Virginia Human Resources Today - Winter/Spring 2018 - 19
documents can be found on the last page of the Form I-9.
If an employee is able to present a suitable document or
combination of documents to demonstrate a new basis
for work authorization, the employer must complete
Section 3 of the Form I-9 to re-verify the employee's work
authorization. Under the E-Verify rules, the E-Verify
record should not be updated for an existing employee
with a new basis for work authorization.
Will people who have had DACA benefits now
DACA recipients whose EADs will expire because
DACA has been rescinded will no longer be protected
by administrative relief from deportation (unless they
have some other way to stay in the country.). While
the administration has said it does not have a current
plan to specifically target former DACA recipients for
deportation, the administration has authorized ICE
officers to deport any and all people in the United States
who are deportable.
As the employer of DACA recipients, are we legally
obligated to inform the government when their work
No. Like other foreign nationals whose work
authorization expires, employers are NOT legally
obligated to inform the government when a DACA
recipients' work authorization (EAD) expires.
Is there anything we can do to help our DACA
employees gain a lawful status and/or work
In the absence of the DACA program, the vast
majority of DACA recipients will go back to being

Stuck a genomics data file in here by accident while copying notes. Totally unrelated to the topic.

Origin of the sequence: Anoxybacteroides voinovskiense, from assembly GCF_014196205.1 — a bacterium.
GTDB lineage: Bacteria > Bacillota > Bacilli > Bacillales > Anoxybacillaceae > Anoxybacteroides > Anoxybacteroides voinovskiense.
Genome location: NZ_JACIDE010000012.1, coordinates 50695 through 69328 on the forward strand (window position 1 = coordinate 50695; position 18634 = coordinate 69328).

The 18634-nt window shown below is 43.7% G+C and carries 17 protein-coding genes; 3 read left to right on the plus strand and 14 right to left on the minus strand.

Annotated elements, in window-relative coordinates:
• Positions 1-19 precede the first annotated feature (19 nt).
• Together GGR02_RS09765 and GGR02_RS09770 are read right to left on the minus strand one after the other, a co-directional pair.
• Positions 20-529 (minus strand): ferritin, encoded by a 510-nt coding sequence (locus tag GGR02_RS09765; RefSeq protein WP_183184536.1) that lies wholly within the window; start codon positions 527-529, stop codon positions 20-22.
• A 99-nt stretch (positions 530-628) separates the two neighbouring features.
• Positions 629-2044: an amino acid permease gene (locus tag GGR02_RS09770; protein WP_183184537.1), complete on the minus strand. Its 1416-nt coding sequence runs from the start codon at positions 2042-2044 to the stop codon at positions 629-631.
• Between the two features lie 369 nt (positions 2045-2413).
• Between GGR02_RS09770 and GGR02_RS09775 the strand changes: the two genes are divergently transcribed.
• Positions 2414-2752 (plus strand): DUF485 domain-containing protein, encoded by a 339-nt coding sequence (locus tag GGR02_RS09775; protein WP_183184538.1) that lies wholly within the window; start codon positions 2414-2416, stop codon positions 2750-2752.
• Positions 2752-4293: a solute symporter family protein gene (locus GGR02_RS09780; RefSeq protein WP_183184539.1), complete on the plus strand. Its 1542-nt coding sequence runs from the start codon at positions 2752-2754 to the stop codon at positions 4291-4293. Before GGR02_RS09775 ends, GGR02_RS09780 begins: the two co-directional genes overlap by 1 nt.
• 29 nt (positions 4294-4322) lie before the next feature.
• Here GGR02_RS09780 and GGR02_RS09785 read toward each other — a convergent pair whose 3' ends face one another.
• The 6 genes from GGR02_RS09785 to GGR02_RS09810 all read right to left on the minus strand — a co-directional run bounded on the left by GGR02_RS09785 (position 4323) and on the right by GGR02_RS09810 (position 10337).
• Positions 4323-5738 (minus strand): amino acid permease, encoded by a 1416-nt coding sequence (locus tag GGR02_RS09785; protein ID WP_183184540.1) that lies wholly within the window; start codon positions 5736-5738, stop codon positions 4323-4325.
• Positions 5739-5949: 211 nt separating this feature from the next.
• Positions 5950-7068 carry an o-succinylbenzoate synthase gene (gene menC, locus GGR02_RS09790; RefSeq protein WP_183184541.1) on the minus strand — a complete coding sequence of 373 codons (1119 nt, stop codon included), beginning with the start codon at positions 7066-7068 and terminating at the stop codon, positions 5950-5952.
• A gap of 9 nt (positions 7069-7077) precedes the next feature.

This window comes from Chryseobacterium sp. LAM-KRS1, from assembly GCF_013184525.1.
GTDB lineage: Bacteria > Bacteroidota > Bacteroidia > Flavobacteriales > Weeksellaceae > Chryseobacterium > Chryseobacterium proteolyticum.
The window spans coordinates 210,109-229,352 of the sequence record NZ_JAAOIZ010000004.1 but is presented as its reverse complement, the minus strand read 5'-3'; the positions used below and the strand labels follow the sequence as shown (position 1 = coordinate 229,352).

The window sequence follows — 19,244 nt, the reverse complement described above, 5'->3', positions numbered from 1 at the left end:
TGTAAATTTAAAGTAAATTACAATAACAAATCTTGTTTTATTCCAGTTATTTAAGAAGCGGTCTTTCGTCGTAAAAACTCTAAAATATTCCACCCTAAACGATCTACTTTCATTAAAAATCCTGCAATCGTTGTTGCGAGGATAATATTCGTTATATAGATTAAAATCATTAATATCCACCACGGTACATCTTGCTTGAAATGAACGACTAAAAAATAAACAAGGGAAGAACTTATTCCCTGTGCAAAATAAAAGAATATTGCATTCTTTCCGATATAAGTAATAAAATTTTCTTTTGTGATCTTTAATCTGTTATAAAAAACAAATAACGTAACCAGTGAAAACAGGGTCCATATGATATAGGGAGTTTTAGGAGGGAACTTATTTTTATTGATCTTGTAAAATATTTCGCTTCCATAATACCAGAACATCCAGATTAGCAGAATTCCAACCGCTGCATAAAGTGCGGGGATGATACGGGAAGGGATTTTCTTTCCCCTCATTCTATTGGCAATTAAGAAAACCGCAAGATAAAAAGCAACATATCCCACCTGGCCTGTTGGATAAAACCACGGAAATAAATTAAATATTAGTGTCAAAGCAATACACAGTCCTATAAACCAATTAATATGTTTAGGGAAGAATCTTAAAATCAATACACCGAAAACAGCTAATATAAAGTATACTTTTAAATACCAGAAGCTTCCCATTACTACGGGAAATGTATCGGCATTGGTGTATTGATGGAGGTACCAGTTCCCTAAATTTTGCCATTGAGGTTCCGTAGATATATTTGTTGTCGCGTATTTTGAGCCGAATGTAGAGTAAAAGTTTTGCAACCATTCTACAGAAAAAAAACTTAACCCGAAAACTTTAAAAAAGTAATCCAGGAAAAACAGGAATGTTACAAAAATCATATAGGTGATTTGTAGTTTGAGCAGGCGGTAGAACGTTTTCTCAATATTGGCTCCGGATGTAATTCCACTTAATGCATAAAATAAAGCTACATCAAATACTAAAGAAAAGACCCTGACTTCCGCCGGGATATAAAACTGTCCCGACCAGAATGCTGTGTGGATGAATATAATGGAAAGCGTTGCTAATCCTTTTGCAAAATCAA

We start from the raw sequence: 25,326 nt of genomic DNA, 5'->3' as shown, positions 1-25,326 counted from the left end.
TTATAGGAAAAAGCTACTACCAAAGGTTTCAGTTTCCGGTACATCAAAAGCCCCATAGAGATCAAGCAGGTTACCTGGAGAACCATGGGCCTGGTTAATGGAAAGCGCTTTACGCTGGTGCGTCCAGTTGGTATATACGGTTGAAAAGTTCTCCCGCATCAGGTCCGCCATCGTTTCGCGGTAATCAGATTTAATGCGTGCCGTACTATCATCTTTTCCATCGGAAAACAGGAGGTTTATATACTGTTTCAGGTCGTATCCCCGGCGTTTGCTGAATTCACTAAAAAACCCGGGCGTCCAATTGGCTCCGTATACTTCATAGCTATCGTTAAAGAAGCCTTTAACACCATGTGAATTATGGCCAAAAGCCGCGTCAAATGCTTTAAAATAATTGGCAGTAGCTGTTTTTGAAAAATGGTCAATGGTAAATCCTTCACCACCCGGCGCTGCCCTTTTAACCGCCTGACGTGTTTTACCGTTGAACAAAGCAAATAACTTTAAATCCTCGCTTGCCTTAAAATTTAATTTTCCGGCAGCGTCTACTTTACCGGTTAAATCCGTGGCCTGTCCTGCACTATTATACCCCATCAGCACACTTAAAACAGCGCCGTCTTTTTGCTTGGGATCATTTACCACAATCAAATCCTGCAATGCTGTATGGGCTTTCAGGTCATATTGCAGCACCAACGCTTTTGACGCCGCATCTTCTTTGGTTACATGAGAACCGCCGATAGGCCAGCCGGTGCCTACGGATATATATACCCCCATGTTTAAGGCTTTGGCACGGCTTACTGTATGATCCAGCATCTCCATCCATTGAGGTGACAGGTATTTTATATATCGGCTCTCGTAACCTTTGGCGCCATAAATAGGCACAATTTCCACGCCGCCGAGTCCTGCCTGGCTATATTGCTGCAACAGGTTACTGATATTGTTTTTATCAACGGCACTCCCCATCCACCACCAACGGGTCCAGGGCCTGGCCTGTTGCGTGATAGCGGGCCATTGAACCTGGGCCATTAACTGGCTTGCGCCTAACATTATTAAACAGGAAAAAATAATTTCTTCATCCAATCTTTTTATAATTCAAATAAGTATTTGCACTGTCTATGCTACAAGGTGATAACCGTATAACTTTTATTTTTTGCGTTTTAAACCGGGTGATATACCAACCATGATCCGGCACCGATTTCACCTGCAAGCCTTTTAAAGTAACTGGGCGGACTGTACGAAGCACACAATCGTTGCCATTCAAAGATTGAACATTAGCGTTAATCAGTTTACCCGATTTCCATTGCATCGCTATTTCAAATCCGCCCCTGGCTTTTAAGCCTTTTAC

deportable, without work authorization in the United
States, unless Congress takes steps to create a
new legal pathway for them. However, every DACA
employee's situation is potentially different and
employers should not attempt to give immigration
advice about their status in the United States. Instead,
employers should recommend that the employee speak
to an experienced immigration attorney who can gather
all of the relevant information and help them evaluate
legal risks and any available immigration options.
Why can't DACA recipients simply return to their home
country and get a legal visa?
The majority of, if not all, DACA recipients cannot
simply return to their home countries and obtain a
legal visa because of the amount of time they've spent
in the United States without a valid immigration
status. Because of this accrued unlawful presence, a
DACA recipient's departure out of the United States
would likely trigger a multi-year bar to reentering
the U.S., making the majority of DACA recipients
practically ineligible for immigrant (green card) or
Graphic provided by The Wilson Center's Mexico Institute.
Why can't DACA recipients rely on the DREAM Act
after the President rescinds the DACA program?
The federal DREAM Act never made it through
Congress to become an actual law. The DREAM Act
was passed by the U.S. House of Representatives in
December 2010 but did not survive a filibuster in the
U.S. Senate. Following that, the previous administration
created the DACA program through Executive Action.
With the upcoming repeal of the DACA program, the
focus is once again on Congress to pass the DREAM
Act or some version thereof. The current DREAM bill is
pending in both houses of Congress and has garnered
bipartisan support. President Trump's six-month
postponement in repealing the DACA program provides
an opportunity for Congress to act.
May DACA recipients enroll in a college/university and
get student work authorization?
Whether or not a DACA recipient may enroll in a
college/university after DACA ends completely will be
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